Philip Doddridge (b. London, England, 1702; d. Lisbon, Portugal, 1751) belonged to the Non-conformist Church (not associated with the Church of England). Its members were frequently the focus of discrimination. Offered an education by a rich patron to prepare him for ordination in the Church of England, Doddridge chose instead to remain in the Non-conformist Church. For twenty years he pastored a poor parish in Northampton, where he opened an academy for training Non-conformist ministers and taught most of the subjects himself. Doddridge suffered from tuberculosis, and when Lady Huntington, one of his patrons, offered to finance a trip to Lisbon for his health, he is reputed to have said, "I can as well go to heaven from Lisbon as from Nort… Go to person page >
High let us swell our tuneful notes. P. Doddridge. [Christmas.] This hymn is undated in the D. MSS. It was first published in Job Orton's posthumous edition of Doddridge's Hymns, &c, 1755, No. 101, in 5 stanzas of 4 lines, and again in J. D. Humphreys's edition of the same, 1839, No. 224. It was included in the Supplement to Tate & Brady's New Version (q.v.), under the same circumstances as Doddridge's “My God, and is Thy table spread," and a few other hymns. It is in extensive use, the text adopted in most cases being that in the Supplement to Tate & Brady.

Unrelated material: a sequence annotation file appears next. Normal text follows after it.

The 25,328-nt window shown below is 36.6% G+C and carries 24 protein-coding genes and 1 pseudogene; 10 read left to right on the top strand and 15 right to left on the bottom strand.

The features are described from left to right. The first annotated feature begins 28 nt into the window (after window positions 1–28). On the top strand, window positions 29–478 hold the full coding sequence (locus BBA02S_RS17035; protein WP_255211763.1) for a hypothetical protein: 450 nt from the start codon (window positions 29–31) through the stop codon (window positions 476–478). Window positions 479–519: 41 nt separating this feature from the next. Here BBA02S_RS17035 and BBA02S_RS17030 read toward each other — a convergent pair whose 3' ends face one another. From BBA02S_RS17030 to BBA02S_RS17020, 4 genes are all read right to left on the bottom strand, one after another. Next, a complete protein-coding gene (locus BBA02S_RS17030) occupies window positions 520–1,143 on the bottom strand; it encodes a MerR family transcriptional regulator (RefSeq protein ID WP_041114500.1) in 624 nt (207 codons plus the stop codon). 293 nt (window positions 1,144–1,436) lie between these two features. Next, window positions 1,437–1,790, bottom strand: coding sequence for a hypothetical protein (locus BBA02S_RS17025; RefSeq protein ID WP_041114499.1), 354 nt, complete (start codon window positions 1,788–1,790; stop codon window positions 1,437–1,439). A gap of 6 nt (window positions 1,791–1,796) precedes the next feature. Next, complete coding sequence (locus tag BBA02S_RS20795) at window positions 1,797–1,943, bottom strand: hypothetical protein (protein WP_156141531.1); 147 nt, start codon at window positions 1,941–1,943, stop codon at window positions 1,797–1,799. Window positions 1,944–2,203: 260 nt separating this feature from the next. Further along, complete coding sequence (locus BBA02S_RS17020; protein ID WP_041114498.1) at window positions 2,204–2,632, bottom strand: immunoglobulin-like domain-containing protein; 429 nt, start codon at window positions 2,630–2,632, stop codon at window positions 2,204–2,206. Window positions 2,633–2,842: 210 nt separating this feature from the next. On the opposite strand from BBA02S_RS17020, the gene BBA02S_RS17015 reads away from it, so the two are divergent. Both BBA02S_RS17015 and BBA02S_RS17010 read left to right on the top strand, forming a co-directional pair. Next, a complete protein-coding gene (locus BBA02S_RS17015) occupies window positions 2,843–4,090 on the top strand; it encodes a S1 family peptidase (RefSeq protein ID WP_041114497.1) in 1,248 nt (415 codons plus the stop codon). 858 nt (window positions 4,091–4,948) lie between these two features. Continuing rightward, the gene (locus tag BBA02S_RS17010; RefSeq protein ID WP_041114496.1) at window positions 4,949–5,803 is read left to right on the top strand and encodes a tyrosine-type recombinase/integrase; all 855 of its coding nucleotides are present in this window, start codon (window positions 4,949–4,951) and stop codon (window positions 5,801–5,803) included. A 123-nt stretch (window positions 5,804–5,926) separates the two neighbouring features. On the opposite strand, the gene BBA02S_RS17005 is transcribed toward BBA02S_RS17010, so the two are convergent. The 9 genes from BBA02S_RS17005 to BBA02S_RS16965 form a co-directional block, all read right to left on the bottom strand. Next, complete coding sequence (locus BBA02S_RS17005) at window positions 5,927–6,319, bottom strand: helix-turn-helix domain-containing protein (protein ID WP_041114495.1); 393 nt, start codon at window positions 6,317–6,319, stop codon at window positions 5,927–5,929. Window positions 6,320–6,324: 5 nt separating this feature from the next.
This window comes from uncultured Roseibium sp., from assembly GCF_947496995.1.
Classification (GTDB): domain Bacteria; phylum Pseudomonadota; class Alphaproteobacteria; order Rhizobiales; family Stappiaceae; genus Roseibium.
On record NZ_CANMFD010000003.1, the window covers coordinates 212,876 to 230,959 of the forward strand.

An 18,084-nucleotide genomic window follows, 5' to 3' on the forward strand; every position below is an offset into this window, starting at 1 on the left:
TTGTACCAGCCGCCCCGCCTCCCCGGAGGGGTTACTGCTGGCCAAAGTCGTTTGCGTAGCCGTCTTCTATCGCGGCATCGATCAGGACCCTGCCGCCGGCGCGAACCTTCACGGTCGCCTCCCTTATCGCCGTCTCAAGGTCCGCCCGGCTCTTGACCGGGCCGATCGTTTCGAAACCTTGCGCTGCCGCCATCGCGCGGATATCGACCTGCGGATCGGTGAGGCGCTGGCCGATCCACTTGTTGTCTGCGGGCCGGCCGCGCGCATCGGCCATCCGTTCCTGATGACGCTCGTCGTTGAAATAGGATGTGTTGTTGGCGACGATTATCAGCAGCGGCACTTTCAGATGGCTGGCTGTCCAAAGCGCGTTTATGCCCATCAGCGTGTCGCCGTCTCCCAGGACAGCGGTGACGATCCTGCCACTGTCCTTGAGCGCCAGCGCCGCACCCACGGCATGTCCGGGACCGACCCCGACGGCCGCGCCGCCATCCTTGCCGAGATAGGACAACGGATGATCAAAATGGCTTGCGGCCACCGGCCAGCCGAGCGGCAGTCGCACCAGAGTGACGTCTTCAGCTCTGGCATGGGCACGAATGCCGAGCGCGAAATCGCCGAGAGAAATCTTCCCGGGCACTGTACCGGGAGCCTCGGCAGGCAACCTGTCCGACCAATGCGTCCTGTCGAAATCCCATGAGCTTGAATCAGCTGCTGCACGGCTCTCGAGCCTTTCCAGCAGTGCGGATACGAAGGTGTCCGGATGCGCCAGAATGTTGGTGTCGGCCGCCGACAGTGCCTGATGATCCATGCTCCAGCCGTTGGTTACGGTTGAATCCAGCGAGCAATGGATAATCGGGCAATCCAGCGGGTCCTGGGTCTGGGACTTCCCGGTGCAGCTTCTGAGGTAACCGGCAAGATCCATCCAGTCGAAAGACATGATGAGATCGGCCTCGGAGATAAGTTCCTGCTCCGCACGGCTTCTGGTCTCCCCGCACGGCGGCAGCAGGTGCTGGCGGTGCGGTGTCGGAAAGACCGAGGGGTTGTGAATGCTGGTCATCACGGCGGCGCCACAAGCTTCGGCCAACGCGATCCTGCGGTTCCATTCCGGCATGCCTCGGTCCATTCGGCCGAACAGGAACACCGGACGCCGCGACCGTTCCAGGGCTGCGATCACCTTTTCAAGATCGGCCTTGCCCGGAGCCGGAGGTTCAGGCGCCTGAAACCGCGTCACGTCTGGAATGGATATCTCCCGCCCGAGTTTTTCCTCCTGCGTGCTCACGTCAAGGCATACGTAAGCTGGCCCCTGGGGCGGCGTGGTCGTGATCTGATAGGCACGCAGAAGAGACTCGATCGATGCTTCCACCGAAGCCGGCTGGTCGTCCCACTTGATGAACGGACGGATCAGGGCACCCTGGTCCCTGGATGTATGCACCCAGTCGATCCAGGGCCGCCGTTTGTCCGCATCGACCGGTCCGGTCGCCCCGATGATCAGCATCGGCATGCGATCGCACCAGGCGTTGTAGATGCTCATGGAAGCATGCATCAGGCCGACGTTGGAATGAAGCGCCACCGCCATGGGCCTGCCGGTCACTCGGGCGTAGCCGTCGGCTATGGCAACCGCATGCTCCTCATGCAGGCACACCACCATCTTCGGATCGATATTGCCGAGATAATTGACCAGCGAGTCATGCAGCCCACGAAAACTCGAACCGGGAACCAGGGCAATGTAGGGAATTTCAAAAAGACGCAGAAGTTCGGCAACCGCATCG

Display Title: High Let Us Swell Our Tuneful NotesFirst Line: High let us swell our tuneful notesTune Title: ARLINGTONAuthor: Philip Doddridge, 1702-1751Meter: CMSource: Published posthumously in Hymns Founded on Various Texts in the Holy Scriptures, by Job Orton (J. Eddowes and J. Cotton, 1755)